By Peter Rosset
Food is the most basic necessity of life. If we are to fulfill our potential as thinking, feeling beings, then we must feel secure about where our next meal and that of our family will come from. Yet sometimes when we hear the phrase "food security" used as policyspeak, we lose sight of the fact that food is a human right that is increasingly being violated in this world of free trade and in our America of budget cutbacks.
Today there are some 800 million people in the world who are hungry, who are unsure about their next meal. Thirty million of them live in the United States, 12 million of them children under six. Is that the kind of world, and is this the kind of society that we want to live in? At Food First - The Institute for Food and Development Policy, we believe that the time has come to return values to the center of our political debates, and to address the root causes of our problems, throwing off the blinders of pernicious myths that we often hold dearly and that serve to block real change.
According to the International Covenant on Economic, Social and Cultural Rights, the right to food or food producing resources is a basic human right. Unfortunately, the United States has failed to ratify the Covenant, perhaps because of the cold reality that the human rights of 30 million hungry Americans are being routinely violated. Yet we need to take the lens of human rights, which we so often focus on Bosnia, Central America or Indonesia, and bring it to bear on America as well. We need to denounce widespread human rights violations at home; we must make hunger a simply unacceptable condition in our wealthy society.
We can change America, and we can change the world, but only if we place what is right first, and take on the myths of hunger head on. The most pernicious myth is that economic globalization with its attendant polarization between rich and poor is somehow inevitable, as are declining public budgets and, increasingly, individualism at the expense of concern for community. But none of this is truly inevitable.
The current swing of the pendulum toward free trade and capitalism red in tooth and claw is the product of many decisions, large and small, made by policymakers in national and international bodies. Yes, they have made those decisions because of pressure from the corporate sector. But that is always how policy is made. Decisionmakers weigh pressure from one side with pressure from the other, and ask, who am I more afraid of? Thus our task is to build national and international social movements that scare policymakers more than does corporate power.
That's how the war in Vietnam was ended, and that's how major social change always takes place. We also need to keep in mind that the pendulum has swung toward economic globalization in earlier periods of world history, only to swing back toward national economic sovereignty some time later. Each time continued movement in one direction may have seemed inevitable, but in the light of history it certainly wasn't. Nor is it this time.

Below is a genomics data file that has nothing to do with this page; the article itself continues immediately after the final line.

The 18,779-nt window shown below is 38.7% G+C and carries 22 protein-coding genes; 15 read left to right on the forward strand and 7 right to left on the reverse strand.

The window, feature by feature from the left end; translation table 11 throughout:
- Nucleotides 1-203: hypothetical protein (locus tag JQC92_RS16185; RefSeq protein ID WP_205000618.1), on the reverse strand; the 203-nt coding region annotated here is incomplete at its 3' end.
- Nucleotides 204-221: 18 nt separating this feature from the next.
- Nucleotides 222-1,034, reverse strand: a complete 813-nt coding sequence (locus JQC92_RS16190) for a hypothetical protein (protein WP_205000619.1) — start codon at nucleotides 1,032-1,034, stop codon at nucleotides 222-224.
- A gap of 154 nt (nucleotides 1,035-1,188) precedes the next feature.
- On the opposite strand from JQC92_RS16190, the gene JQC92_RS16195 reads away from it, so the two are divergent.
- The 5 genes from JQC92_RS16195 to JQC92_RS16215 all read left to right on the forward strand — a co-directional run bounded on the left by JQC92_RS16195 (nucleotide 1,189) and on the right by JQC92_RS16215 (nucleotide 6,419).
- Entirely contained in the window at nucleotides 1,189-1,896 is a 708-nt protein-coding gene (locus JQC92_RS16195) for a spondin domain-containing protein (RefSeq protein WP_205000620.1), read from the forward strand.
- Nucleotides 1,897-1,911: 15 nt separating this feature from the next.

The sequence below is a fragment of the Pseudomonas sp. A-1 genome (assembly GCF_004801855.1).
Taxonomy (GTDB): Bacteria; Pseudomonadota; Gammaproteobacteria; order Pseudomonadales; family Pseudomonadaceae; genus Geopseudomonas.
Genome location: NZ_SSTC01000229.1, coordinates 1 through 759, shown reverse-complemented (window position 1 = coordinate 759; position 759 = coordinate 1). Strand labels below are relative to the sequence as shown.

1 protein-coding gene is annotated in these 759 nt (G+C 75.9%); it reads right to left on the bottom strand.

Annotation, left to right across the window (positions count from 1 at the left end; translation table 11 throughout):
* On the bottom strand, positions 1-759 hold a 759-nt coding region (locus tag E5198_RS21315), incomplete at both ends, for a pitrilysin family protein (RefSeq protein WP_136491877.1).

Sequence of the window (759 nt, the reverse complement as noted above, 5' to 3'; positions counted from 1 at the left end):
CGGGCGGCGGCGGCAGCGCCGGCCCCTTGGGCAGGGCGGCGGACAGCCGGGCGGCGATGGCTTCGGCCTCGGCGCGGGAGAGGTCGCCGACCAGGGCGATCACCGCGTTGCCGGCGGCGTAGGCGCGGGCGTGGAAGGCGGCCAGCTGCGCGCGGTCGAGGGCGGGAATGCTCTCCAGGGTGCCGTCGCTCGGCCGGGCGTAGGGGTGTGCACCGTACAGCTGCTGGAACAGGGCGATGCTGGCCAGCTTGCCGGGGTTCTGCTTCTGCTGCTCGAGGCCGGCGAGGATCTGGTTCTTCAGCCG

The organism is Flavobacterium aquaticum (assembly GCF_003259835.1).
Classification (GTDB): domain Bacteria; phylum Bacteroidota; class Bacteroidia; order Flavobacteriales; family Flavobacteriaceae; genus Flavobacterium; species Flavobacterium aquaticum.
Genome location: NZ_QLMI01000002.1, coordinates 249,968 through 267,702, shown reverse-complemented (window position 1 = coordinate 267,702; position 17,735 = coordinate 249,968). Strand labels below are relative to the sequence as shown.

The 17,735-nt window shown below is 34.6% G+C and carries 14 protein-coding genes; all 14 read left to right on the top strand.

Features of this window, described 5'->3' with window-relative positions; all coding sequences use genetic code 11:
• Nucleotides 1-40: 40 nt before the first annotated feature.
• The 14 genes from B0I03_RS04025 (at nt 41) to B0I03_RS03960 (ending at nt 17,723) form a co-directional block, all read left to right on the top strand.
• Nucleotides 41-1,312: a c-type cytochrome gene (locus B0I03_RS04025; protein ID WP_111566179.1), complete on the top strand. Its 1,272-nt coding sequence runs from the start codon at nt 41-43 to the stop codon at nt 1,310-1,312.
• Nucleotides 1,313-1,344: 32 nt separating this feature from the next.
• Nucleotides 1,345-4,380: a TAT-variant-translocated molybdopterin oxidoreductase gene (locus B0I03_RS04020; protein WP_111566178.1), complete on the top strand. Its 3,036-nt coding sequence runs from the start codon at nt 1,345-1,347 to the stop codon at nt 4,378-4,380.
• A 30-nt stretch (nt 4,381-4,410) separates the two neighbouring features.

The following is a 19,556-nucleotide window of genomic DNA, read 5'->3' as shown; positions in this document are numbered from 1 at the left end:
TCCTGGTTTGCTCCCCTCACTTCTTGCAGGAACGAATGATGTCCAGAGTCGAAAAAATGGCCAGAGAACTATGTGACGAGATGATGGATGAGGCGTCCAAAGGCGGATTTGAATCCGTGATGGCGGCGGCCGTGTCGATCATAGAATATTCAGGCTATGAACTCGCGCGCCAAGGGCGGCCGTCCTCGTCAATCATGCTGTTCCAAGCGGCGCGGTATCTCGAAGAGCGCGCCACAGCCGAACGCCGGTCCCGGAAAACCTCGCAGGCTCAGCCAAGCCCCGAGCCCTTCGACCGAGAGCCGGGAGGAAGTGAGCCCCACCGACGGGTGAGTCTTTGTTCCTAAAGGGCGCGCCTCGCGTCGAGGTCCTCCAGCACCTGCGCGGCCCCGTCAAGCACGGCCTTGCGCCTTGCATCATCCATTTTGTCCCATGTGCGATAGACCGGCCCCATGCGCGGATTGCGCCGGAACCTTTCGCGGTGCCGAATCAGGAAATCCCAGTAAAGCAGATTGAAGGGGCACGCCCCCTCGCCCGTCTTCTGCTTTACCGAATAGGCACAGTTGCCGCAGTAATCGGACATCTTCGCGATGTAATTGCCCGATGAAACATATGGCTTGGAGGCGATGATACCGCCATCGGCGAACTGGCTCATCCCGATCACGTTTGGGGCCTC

A second myth that we need to address is that we always need "more" of something in order to alleviate poverty or feed the hungry. This takes the form of an "economic growth at any cost" or a "we need a new Green Revolution" mentality, thus justifying further unfettering of transnational corporations and agribusiness. But the facts do not bear this out.
The U.S. experienced substantial economic growth in the 1980s and early '90s, when average incomes rose by 11 percent. Yet during the same period the number of hungry Americans doubled. In fact 70 percent of the increase in income went to the wealthiest one percent, and 40 percent actually saw their incomes drop. Economic growth does not provide food security. In the world as a whole, we now have 15 percent more food available per person than we did in the mid-1970s, yet there are 100 to 200 million more hungry people. Simply producing more food does not end hunger - people go hungry in a world of plenty.
Clearly it is the distribution of food and wealth that is important for achieving food security and eliminating poverty. Exceptions that prove this rule are many. Kerala is one of the poorest states in India as measured by per capita income, yet because of its distributive policies it has the lowest infant mortality, longest life expectancy and highest literacy rate. Between 1994 and 1996, Cuba overcame the worst food crisis in its history, not by boosting fertilizer use, but by giving farmers better prices, by redistributing farm land, and through organic farming techniques. Closer to home, we see grassroots alternatives flowering across America. Struggling small farmers are finding new ways to reach urban consumers with healthy, locally grown produce, via farmers' markets and community-supported agriculture (CSA) agreements. Inner-city residents are responding to supermarket closure in poor neighborhoods by turning vacant lots into viable urban farms, creating jobs for unemployed teenagers, the homeless, and others, and providing poor residents and seniors with organic food.
We can make a difference. The key elements in achieving food security - guaranteeing the right to food - are putting values first, strong local participation, and building from the bottom up into powerful social movements.
Peter Rosset is Executive Director of Food First -The Institute for Food and Development Policy, based in Oakland, California. He is presently writing a revised edition-for-the 90s of the classic Food First book, World Hunger: 12 Myths. This article originally appeared in Why Magazine and is reprinted with permission.